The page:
This calculator goes beyond the basic “500 Rule” to determine the best shutter time for non-tracked astrophotography on a fixed tripod. Rather than just focal length, this calculator also factors in the effects of sensor pixel density, declination and allows for an adjustable tolerance for star trailing. Input your camera parameters and the calculator will output a recommended shutter time that minimizes star trailing depending on where you’re pointing your camera in the sky.
Using one of my favorite techniques for astrophotography, I take a shot at shooting ultra high resolution urban nightscapes with the Fujifilm X-T2. In this user experience review, I test the X-T2’s low light shooting performance while exploring the cities of London, England and Edinburgh, Scotland at night.
Accessible astrophotography tools keep getting better and better. Here, I review and walkthrough of my new favorite piece of software for processing astrophotography: Starry Landscape Stacker.
One of the most positive changes we have made to our traveling life is learning how to pack light. Here is a video overview and master list of gear I bring with me while I travel the world with my fiancée. All in one fits-under-the-seat-in-front-of-you bag.
Continue reading “Traveling Photographer: One Bag Ultralight Minimalist Packing List”
This article includes documentation of the so-called “Star Eater” issue with certain Sony cameras and long exposures of the night sky. Continue reading “Star Eater: Documentation of an Issue with the Sony Cameras for Astrophotography (and How to Fix It)”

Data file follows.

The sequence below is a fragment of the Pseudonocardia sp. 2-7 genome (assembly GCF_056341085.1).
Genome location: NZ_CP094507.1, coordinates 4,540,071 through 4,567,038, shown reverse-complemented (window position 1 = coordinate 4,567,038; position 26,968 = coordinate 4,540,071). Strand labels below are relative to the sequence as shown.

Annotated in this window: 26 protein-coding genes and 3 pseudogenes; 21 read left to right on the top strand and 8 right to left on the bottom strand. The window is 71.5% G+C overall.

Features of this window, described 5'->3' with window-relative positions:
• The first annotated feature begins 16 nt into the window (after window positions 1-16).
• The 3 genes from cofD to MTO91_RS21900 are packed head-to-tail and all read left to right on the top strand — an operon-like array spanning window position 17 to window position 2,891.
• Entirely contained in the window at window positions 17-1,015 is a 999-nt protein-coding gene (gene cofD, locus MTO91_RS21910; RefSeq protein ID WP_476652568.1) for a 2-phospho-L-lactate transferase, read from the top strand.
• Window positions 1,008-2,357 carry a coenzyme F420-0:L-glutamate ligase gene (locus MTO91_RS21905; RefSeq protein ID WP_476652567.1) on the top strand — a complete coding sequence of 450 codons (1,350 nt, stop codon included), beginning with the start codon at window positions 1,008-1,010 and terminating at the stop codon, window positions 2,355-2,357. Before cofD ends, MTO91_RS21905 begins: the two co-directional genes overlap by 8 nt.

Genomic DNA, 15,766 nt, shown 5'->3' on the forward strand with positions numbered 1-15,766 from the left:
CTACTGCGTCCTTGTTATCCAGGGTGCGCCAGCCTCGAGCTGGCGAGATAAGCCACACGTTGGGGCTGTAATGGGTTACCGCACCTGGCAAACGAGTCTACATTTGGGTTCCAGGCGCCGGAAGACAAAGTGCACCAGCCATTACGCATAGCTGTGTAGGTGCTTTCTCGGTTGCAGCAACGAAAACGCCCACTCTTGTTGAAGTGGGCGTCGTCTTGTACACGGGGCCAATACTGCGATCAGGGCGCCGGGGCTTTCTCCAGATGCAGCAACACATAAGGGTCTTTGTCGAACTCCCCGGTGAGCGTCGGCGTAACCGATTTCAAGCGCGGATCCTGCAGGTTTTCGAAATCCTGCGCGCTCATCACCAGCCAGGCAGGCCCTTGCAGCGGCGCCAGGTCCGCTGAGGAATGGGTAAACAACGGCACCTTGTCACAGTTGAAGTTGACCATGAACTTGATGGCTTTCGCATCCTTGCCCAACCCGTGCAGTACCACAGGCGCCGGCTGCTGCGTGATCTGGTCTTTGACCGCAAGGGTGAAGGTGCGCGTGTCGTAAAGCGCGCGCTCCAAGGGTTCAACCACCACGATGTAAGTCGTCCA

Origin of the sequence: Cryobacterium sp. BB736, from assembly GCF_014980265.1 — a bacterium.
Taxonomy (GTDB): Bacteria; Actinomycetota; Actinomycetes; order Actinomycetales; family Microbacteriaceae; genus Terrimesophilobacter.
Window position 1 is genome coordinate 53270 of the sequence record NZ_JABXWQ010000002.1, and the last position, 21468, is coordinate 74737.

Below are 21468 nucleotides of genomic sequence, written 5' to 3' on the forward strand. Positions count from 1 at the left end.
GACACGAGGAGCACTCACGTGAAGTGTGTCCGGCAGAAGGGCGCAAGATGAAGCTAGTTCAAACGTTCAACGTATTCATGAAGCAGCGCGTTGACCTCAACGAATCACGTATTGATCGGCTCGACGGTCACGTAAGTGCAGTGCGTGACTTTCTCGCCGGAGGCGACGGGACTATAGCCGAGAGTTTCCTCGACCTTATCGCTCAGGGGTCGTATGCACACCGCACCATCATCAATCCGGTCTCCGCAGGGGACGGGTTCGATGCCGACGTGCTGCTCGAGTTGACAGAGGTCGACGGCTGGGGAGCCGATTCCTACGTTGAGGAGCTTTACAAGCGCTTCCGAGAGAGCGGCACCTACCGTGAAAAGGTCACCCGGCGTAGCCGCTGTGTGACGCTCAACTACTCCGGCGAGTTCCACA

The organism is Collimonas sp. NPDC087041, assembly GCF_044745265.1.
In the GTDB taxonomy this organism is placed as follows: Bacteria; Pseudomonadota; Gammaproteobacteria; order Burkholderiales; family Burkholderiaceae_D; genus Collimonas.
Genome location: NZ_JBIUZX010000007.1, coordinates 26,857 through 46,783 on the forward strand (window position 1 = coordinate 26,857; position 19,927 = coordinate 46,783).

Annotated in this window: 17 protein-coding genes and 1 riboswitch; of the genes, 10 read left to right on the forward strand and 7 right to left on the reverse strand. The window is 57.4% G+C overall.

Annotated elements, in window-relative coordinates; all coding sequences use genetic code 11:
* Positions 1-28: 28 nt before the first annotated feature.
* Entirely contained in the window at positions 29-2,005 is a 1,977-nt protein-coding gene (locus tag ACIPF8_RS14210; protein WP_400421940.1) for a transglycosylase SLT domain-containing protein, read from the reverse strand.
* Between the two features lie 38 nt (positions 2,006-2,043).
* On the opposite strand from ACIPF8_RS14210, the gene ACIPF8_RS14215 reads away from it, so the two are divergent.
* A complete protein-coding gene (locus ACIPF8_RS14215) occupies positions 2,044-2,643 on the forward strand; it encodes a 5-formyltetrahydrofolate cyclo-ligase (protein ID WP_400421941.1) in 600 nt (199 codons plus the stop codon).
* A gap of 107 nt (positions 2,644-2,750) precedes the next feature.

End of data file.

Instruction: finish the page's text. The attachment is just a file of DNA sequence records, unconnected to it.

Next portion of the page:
Albert Dros has been a great friend to Lonely Speck over the last few years, sharing with us his experiences shooting landscape astrophotography around the world. We had the pleasure of meeting him in his native environment of the Netherlands when we traveled through Europe last spring. A few weeks ago, Albert messaged me about his plans to photograph the Milky Way behind an erupting volcano. In this article, Albert Dros recounts his personal experience planning and shooting the Fuego Volcano in Guatemala.
ISO is one of the three major exposure settings in the exposure triangle of a digital camera. Of the three: shutter time, f/number, and ISO, it is ISO that is probably most misunderstood. Even more so than f/number. In fact, it is a common misconception that higher ISO settings will cause images to be noisier. In fact, the opposite is often true. Wait, what?
That’s right, higher ISO settings alone do not increase image noise and higher ISOs can even be beneficial to low-light photography. In this post, I talk about the craziness surrounding ISO settings, how ISO actually affects exposure and how to find the optimal ISO setting on your camera for astrophotography.